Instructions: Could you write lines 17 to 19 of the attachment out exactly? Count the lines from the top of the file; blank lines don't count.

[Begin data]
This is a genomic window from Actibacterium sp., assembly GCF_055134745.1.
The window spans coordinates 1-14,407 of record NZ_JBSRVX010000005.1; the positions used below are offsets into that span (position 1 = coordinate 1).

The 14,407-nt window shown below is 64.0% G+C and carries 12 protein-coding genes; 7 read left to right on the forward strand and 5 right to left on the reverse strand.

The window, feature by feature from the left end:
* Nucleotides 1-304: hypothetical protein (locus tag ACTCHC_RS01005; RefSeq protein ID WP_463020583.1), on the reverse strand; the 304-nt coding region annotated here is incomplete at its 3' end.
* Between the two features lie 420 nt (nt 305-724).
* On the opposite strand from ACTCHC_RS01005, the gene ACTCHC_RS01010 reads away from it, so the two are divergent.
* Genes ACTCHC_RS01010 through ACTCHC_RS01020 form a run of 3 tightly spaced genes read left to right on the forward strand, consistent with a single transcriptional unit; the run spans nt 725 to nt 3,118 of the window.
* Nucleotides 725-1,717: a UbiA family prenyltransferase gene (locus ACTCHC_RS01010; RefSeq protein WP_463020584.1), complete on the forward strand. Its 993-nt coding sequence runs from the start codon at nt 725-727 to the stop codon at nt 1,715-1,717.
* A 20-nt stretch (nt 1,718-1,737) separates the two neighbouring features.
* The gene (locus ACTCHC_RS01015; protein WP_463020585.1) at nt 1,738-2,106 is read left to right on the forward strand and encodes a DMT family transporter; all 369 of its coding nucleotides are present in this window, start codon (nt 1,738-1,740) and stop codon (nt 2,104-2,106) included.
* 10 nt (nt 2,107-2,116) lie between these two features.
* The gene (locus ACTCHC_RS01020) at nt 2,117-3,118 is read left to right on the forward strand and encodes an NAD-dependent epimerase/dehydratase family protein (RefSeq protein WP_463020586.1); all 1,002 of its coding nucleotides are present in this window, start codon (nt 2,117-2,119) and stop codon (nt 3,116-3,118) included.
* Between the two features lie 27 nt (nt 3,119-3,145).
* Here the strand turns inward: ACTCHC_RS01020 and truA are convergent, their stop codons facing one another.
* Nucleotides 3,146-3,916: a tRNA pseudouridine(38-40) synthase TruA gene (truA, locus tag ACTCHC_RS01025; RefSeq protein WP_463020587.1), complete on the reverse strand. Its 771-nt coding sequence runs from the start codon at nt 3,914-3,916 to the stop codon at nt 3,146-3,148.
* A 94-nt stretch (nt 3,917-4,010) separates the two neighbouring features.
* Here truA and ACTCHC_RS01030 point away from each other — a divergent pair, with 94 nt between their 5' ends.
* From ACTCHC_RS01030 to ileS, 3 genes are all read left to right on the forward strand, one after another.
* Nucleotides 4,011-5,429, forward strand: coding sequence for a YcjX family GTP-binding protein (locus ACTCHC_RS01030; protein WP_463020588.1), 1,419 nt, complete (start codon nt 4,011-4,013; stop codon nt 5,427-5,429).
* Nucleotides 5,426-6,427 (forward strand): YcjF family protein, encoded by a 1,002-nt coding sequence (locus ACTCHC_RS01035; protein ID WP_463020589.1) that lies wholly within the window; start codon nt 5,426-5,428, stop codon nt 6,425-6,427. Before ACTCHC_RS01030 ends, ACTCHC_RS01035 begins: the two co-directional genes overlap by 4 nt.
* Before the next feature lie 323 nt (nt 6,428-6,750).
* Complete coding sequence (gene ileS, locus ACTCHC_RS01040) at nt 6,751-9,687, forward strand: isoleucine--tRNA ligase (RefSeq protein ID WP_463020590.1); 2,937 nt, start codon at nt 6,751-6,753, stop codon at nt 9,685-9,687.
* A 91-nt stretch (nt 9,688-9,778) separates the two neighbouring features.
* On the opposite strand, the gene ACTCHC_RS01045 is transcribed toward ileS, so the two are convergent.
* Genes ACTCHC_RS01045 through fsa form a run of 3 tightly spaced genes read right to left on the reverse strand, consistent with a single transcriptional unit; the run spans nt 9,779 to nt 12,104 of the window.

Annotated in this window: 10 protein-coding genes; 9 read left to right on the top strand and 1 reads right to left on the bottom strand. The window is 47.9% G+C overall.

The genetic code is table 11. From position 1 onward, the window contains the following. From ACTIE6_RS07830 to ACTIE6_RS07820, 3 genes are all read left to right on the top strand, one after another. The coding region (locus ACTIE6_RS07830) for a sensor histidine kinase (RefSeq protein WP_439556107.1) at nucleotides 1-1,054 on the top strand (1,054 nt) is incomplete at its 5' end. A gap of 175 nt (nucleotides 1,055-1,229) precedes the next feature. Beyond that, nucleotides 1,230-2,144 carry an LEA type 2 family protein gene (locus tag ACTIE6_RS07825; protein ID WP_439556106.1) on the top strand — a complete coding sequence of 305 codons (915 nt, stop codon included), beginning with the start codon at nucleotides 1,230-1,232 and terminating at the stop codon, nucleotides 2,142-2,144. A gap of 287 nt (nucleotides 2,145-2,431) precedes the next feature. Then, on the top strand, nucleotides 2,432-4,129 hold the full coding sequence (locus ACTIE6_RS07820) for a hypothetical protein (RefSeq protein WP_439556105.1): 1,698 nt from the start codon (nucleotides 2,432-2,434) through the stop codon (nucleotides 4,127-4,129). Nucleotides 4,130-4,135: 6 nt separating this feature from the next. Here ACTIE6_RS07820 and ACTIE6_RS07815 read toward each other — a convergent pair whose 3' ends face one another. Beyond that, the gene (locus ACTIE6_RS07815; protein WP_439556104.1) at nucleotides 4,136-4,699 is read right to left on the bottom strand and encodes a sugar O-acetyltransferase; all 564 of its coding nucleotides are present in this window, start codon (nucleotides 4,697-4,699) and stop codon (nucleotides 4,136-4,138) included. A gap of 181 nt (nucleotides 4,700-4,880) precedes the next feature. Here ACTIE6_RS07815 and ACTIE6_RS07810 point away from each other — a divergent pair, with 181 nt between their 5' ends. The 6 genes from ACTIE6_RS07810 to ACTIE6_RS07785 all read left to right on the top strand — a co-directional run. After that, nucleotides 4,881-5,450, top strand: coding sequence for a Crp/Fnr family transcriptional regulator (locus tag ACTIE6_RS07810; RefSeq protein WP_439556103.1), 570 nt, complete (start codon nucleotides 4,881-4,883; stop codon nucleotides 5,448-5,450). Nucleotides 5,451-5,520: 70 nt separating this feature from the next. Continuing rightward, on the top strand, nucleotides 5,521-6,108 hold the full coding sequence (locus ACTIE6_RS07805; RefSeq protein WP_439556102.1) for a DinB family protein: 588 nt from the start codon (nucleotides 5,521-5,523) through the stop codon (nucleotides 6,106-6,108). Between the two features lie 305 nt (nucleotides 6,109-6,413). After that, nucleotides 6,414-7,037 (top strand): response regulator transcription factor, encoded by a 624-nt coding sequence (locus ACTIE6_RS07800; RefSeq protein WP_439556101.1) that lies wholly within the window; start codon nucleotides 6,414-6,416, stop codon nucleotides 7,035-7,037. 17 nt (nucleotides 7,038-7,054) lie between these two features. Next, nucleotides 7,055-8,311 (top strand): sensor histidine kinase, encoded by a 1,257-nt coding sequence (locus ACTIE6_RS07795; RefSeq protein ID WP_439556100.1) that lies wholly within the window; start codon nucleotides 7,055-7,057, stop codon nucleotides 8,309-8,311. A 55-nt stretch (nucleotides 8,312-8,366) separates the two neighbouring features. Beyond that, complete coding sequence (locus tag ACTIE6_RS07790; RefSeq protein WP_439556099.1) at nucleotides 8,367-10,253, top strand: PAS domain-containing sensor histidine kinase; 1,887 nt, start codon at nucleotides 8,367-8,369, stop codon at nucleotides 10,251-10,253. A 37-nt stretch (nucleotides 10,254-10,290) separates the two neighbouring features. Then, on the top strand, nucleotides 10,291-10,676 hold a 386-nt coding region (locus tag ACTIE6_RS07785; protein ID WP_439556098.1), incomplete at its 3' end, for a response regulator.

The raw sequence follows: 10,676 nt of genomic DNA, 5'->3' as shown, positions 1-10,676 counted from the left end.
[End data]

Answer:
* A 94-nt stretch (nt 3,917-4,010) separates the two neighbouring features.
* Here truA and ACTCHC_RS01030 point away from each other — a divergent pair, with 94 nt between their 5' ends.
* From ACTCHC_RS01030 to ileS, 3 genes are all read left to right on the forward strand, one after another.